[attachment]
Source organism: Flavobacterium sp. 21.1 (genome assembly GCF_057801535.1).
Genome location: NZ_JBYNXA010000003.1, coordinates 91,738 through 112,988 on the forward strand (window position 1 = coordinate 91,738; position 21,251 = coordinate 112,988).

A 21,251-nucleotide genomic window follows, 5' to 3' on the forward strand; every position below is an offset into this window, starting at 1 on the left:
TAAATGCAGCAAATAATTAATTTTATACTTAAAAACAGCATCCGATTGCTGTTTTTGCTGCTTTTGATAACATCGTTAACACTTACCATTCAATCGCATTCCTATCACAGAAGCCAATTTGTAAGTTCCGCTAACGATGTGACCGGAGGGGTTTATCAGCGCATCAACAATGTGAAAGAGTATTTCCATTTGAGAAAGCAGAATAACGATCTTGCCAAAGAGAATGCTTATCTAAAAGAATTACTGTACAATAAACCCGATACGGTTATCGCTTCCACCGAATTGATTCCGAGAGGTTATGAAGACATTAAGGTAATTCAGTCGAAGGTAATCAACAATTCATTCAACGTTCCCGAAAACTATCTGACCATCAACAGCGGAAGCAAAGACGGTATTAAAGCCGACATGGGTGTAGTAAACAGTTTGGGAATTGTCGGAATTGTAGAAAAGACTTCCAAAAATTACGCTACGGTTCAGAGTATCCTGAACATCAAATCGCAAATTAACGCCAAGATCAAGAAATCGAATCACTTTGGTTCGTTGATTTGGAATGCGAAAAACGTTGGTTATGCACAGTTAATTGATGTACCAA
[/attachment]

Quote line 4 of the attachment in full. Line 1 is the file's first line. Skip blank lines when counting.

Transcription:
TAAATGCAGCAAATAATTAATTTTATACTTAAAAACAGCATCCGATTGCTGTTTTTGCTGCTTTTGATAACATCGTTAACACTTACCATTCAATCGCATTCCTATCACAGAAGCCAATTTGTAAGTTCCGCTAACGATGTGACCGGAGGGGTTTATCAGCGCATCAACAATGTGAAAGAGTATTTCCATTTGAGAAAGCAGAATAACGATCTTGCCAAAGAGAATGCTTATCTAAAAGAATTACTGTACAATAAACCCGATACGGTTATCGCTTCCACCGAATTGATTCCGAGAGGTTATGAAGACATTAAGGTAATTCAGTCGAAGGTAATCAACAATTCATTCAACGTTCCCGAAAACTATCTGACCATCAACAGCGGAAGCAAAGACGGTATTAAAGCCGACATGGGTGTAGTAAACAGTTTGGGAATTGTCGGAATTGTAGAAAAGACTTCCAAAAATTACGCTACGGTTCAGAGTATCCTGAACATCAAATCGCAAATTAACGCCAAGATCAAGAAATCGAATCACTTTGGTTCGTTGATTTGGAATGCGAAAAACGTTGGTTATGCACAGTTAATTGATGTACCAA